When I was 30 years old, I faced one of the toughest moments of my life. I was the CEO of a startup, the father of a 6-month-old — and about to tell my 75-person team that our business had failed and that they needed to find new jobs. I was crushed.
Like other dot-com founders in the late 1990s, I had built a company fast and focused on revenue and our people — but wasn’t worrying about profitability. I spent my time building a team, a culture, and revenue. When the bubble burst, I was completely blindsided and felt very, very alone amid the fallout. I can vividly recall my feelings of failure. That experience (and many others) have taught me so many lessons over the past two decades.
As a lifelong entrepreneur, I’ve weathered my fair share of tough challenges. When leading people through these atypical times, I look to three strategies:
1. Find the hidden snow lanes
At 35, I hired a young instructor to teach me to snowboard because I couldn’t seem to pick up the sport on my own. He spent the morning on foundational skills: how to put on the boot, how to get on or off a lift. It felt like I was going backward, but then I realized that these basic skills were making it easier and less stressful for me to get around.
Then, he took me to the top of the mountain and told me we were going to the bottom — through the trees. I was incredulous. I’d hit a few trees in my time — and there was no way I was going to let that happen. He said, “Dude, you got this. Don’t focus on the trees. Find the snow lanes. Where your eyes go, your board and body will follow.”
As we glided down the mountain, it started to work. When I looked at a tree, I hit it. When I shifted my focus to the snow lanes, I moved like a pro. Years later, I still think about that day. My snowboarding instructor gave me an incredible life lesson — don’t look at the obstacles, look at the opportunities.
Negativity breeds negativity, so focus on the positives. Research by McKinsey found that during previous pandemics, emphasizing good information was far more effective than trying to minimize bad news. In this unprecedented time, make sure your team sees the potential and not the problem.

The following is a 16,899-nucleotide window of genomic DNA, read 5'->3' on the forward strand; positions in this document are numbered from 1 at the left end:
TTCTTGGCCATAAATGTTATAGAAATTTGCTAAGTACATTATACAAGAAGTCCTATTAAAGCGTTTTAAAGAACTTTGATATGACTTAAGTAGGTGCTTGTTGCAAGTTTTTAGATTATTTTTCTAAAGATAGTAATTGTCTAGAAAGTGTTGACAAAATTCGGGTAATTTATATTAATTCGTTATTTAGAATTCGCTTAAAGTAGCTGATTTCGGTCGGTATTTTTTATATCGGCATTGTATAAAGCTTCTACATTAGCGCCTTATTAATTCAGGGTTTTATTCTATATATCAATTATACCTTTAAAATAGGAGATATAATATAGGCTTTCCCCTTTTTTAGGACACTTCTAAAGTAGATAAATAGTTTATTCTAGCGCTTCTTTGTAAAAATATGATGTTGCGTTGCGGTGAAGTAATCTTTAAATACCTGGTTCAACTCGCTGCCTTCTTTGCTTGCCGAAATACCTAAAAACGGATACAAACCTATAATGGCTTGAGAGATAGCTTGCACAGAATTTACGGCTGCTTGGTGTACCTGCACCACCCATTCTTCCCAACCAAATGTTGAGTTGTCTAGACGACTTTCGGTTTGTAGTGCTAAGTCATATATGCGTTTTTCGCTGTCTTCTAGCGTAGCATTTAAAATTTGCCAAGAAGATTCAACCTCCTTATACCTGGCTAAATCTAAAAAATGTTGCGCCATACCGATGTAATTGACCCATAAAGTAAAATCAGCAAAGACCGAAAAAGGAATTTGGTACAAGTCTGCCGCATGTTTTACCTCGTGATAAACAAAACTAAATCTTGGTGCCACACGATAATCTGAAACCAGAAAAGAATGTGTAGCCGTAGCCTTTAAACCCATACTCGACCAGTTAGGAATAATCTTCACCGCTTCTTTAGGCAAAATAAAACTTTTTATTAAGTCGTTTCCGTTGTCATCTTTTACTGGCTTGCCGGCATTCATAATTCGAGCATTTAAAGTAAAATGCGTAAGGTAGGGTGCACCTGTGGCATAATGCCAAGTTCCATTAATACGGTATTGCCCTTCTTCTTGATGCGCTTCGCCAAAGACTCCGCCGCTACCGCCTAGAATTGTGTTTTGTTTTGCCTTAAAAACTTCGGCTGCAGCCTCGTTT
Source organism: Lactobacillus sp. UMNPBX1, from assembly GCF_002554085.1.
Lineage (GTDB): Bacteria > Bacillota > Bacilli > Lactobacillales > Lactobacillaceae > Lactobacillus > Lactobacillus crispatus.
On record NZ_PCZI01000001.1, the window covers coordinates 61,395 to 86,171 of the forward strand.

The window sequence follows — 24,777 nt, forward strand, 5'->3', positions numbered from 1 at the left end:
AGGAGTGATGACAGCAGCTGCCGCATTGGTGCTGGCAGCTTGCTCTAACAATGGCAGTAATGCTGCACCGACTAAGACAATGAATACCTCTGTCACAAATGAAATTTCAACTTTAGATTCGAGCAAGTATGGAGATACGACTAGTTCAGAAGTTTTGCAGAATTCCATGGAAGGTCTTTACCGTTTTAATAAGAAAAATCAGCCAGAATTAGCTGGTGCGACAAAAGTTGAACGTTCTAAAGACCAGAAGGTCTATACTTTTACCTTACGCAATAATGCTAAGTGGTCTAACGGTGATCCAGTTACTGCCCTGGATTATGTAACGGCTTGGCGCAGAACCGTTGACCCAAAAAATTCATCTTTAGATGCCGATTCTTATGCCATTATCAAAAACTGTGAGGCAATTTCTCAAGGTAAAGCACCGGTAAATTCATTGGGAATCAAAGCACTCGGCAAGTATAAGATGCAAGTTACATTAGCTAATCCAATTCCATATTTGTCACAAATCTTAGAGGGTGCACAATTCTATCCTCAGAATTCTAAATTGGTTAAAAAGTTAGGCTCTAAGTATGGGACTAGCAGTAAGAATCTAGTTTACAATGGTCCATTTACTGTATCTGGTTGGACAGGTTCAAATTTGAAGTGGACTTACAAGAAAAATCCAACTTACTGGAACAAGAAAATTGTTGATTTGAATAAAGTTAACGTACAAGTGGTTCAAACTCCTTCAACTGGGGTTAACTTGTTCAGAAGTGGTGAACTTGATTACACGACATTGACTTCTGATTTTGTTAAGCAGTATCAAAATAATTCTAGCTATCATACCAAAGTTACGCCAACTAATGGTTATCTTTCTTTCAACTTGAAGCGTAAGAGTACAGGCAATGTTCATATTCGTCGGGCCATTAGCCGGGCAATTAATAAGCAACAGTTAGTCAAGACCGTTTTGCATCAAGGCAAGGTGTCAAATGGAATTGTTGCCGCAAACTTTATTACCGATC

2. Take off your emotional mask
Until a few years ago, I didn’t show much vulnerability or emotion at work. It’s the way I’m wired. Showing emotion in the office was outside my comfort zone and leadership aspirations. But I’ve found that being more transparent makes me a stronger business leader.
Case in point: The weekend of George Floyd’s death, I prepared to speak at our all-company meeting that Monday. I planned to address the unrest in our nation, but I underestimated the importance of using Floyd’s name and speaking directly to the pain my team was dealing with. After my talk, I found out that I missed the mark. I resolved to keep learning, to listen more, and to be OK with discomfort. And that’s what we did.
People are hurting, from your employees to your clients. After realizing my error, I’ve taken steps to be more socially aware, starting by apologizing to my team directly. We founded an internal diversity council to help promote inclusion and to make sure everyone’s voice is heard.
If the act of being raw and transparent seems foreign, stick with it. Think progress over perfection. The alternative is ignoring others’ vulnerabilities, which is incompatible with emotional intelligence. And Gallup finds that employees simply won’t be engaged in their work if they don’t have an empathetic manager. A little show of compassion and vulnerability these days will go a long way toward strengthening those working relationships.
3. Tap into your inner communicator
I’ve worked hard to communicate with my team during the past several months. I am a classic introvert, so it hasn’t been easy. Constantly pushing out information didn’t come naturally to me, but I have come to embrace and appreciate the process because lack of communication creates fear and doubt.
In my communications, I talk about everything from weekly sales figures to the wins we’re having as commerce begins swinging in positive directions. Again, I want to help my employees see those snow lanes, the opportunities. For instance, we were able to shift gears and start shipping products to workers’ homes because their remote setups weren’t adequate once lockdown measures were in place. Communication made that possible.
The last thing I want is for the fear of the unknown to cause my team anxiety. If consistent communication from me allows them to sleep better at night, why wouldn’t I overcommunicate and seek feedback? You can’t run a business if everyone’s shell-shocked. Edelman has found that the majority (63%) of workers prefer daily company updates during COVID-19, with one-fifth of respondents wanting several communications per day.
When you face tough times, you have two choices: admit defeat or embrace the hard-knocks education. What we’re experiencing is rough, but it’s not impossible to navigate. Find your snow lanes and boldly steer your team toward a safe destination.